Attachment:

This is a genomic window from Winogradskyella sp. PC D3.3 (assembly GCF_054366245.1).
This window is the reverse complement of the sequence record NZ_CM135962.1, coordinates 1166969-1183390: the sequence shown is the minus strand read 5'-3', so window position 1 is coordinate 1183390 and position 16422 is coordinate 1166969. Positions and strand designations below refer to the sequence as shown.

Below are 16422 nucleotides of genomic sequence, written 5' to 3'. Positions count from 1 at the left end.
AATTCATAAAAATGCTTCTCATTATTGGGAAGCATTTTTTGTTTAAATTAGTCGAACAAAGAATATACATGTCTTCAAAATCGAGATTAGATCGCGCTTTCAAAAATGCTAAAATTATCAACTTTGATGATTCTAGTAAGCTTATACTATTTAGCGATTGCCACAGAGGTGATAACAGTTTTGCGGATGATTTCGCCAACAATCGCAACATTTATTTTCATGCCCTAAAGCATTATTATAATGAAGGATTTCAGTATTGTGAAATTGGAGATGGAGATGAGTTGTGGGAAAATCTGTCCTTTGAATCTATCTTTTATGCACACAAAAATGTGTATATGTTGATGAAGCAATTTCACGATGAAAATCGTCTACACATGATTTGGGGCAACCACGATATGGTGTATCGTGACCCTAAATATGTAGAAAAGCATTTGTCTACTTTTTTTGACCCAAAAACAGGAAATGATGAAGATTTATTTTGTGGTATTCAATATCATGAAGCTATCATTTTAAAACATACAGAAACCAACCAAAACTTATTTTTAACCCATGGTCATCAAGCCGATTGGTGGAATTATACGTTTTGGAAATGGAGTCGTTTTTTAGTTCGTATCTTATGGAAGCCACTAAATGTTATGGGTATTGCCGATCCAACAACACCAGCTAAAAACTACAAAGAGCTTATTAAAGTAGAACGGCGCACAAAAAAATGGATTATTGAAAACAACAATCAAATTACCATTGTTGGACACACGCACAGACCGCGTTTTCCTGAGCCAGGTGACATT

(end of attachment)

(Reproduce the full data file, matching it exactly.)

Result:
This is a genomic window from Winogradskyella sp. PC D3.3 (assembly GCF_054366245.1).
This window is the reverse complement of the sequence record NZ_CM135962.1, coordinates 1166969-1183390: the sequence shown is the minus strand read 5'-3', so window position 1 is coordinate 1183390 and position 16422 is coordinate 1166969. Positions and strand designations below refer to the sequence as shown.

Below are 16422 nucleotides of genomic sequence, written 5' to 3'. Positions count from 1 at the left end.
AATTCATAAAAATGCTTCTCATTATTGGGAAGCATTTTTTGTTTAAATTAGTCGAACAAAGAATATACATGTCTTCAAAATCGAGATTAGATCGCGCTTTCAAAAATGCTAAAATTATCAACTTTGATGATTCTAGTAAGCTTATACTATTTAGCGATTGCCACAGAGGTGATAACAGTTTTGCGGATGATTTCGCCAACAATCGCAACATTTATTTTCATGCCCTAAAGCATTATTATAATGAAGGATTTCAGTATTGTGAAATTGGAGATGGAGATGAGTTGTGGGAAAATCTGTCCTTTGAATCTATCTTTTATGCACACAAAAATGTGTATATGTTGATGAAGCAATTTCACGATGAAAATCGTCTACACATGATTTGGGGCAACCACGATATGGTGTATCGTGACCCTAAATATGTAGAAAAGCATTTGTCTACTTTTTTTGACCCAAAAACAGGAAATGATGAAGATTTATTTTGTGGTATTCAATATCATGAAGCTATCATTTTAAAACATACAGAAACCAACCAAAACTTATTTTTAACCCATGGTCATCAAGCCGATTGGTGGAATTATACGTTTTGGAAATGGAGTCGTTTTTTAGTTCGTATCTTATGGAAGCCACTAAATGTTATGGGTATTGCCGATCCAACAACACCAGCTAAAAACTACAAAGAGCTTATTAAAGTAGAACGGCGCACAAAAAAATGGATTATTGAAAACAACAATCAAATTACCATTGTTGGACACACGCACAGACCGCGTTTTCCTGAGCCAGGTGACATT